“Now then! Moaning can’t help me find the real thing, nor lead you to it.” He pulled a medium-sized brush out of his vest and crossed the glade with bouncing strides.

The moment his brush touched the twilit trees they faded to something flat, almost concave, as if they were ordinary paintings on an ordinary tower wall. To either side the wood stood tangibly; the woman could smell sharp, crisp evergreens and moist undergrowth. It was real enough to walk into—or out of. She saw slanted yellow eyes watching her and hurried closer to the Painter.

With long generous strokes he painted a rough wooden frame around a rickety brown door. “I almost never paint the same door twice,” he murmured. “But to find it is important—most important, if I guess aright.” With a last stroke rays of sunlight crept in through the door and warmed the woman’s face. He opened it and gestured outside.

The valley had disappeared, and she looked out on a rugged country full of sudden drops and hills and tufts of heather. A faint trail meandered among prickly shrubs to the north.

“Thank you,” she curtsied to the Painter.

“No, no,” he shook his head and bowed even lower than before. “I must thank you. Now go, find it! Life cannot go on before you do.”


As the woman followed the path she gazed at her surroundings. Boulders like squatting giants sheltered frail, velvety violets; impromptu hills jutted toward the sky while narrow ravines fell away into shadow. Ahead a burst of color and movement caught her eye.

Two mossy hill-boulders with twin shocks of heather on their crowns formed a half-valley; between them the remains of a camp lay overturned. A skewed tent, ashes strewn everywhere, and several repulsive rodent-like carcasses told a tale of chaotic departure. The woman wandered here and there, staring long at the blurred markings in the sand.

“I say, have you lost something?” The woman looked up and saw that what she had first taken for a clump of heather was in fact an untidy nest. In its midst perched a rumpled-looking Gentleman covered in an eclectic assortment of plumage.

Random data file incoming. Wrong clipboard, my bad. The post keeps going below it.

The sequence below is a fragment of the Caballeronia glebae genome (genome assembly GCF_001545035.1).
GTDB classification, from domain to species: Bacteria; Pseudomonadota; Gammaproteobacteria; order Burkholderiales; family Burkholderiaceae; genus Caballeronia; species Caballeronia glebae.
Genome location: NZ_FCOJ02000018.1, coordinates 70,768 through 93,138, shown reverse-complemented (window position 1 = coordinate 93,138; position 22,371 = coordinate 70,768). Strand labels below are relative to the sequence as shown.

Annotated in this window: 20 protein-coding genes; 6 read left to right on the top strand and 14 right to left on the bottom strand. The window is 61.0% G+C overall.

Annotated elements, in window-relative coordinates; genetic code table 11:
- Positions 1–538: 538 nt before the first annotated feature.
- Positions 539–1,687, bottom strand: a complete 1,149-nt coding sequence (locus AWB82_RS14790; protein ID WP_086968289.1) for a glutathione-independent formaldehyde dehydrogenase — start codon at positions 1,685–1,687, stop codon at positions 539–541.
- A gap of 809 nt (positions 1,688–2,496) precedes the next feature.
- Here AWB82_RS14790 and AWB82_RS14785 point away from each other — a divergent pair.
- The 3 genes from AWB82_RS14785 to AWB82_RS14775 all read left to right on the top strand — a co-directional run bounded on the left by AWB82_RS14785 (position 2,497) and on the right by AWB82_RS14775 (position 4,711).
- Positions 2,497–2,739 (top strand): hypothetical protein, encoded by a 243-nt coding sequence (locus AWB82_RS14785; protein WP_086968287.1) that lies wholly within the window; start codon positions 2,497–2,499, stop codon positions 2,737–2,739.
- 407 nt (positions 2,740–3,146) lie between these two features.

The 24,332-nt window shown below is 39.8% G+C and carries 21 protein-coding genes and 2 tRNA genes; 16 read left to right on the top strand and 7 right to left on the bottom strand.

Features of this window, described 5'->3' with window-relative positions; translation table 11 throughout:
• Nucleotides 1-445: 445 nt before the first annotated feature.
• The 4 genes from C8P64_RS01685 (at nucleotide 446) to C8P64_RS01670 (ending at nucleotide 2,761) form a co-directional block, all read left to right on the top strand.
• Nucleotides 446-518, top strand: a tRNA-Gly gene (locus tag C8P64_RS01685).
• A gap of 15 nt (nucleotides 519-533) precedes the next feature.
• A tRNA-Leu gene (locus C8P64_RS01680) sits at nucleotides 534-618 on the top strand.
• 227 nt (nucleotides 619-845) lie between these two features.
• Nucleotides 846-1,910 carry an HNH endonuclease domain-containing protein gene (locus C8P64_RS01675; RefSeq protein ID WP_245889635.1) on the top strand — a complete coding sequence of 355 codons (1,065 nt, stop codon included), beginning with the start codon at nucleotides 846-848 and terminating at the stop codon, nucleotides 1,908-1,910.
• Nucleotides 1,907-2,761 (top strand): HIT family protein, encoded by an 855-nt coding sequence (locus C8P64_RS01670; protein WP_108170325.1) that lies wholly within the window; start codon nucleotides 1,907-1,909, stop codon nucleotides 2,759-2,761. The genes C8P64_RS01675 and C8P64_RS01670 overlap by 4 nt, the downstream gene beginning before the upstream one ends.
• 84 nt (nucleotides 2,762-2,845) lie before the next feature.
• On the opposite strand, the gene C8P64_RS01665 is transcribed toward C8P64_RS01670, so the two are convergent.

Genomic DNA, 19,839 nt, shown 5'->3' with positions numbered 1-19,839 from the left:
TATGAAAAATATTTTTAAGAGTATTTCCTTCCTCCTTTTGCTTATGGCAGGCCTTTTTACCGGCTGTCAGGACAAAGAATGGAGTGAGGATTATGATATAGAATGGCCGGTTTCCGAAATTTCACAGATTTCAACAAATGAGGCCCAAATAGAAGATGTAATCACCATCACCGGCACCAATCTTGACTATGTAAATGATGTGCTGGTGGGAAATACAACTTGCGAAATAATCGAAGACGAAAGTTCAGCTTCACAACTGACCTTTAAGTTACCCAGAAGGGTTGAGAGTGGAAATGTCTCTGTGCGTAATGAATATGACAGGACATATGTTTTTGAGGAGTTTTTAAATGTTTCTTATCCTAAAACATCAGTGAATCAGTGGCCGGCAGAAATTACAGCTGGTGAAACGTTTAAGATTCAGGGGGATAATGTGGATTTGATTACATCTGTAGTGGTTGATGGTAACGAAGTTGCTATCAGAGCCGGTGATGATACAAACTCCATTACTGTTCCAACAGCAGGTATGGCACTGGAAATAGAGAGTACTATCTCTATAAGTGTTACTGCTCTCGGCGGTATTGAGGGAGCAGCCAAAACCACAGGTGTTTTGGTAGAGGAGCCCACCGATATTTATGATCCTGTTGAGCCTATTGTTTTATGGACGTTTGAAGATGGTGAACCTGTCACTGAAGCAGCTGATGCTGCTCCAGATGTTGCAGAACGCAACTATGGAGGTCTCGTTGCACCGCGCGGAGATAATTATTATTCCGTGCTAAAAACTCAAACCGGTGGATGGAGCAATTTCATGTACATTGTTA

The woman smiled. “Yes, I have. Have you found it?”

A second Gentleman popped up on the other boulder. “It—er, hem, found us, er, rather.” He waved a flamboyant scarlet tail feather toward a distant haze of green. “It went on—hem! Yes, that way.” The woman thanked them; as she hurried out of the deserted camp the Gentlemen looked at each other.

“That crimson bit there would look dashing on me, don’t you think? Could you bear to give it up?”

“If you can—hem! Find a way to, er, part with that, er, plume of yours.”

“Oh, I couldn’t possibly. It’s the glue, you know…”


The green blur resolved itself into a diverse gathering of hardwoods. Elm, beech, oak, maple, ash, poplar, and hickory crowded together. The tall and regal rose next to squat and crabby neighbors, green supple saplings sheltered under hale old giants. The treetops rasped and whispered with constant movement. As the woman looked closely she could see thousands of bustling shapes, changing the leaves from green to auburn.

The woman paused from time to time, listening. At last the sound reached her—steel clashing, and mingled battle cries. She race toward its source, her bare feet silent on the springy loam.

A sweet female voice rose above the muted din. Its tones shimmered almost visibly through the forest; every noise died away at the incandescent loveliness of the wordless song. It encompassed a beauty beyond words, wisdom beyond the sun and the stars, a depth beyond the sea, a passion beyond the sky’s vast measure. Not a heart durst beat while the last lingering note yet lasted. Even the silence that came after seemed a sacred thing. The leaves trembled in a rustling sigh.

“That’s it,” the woman whispered.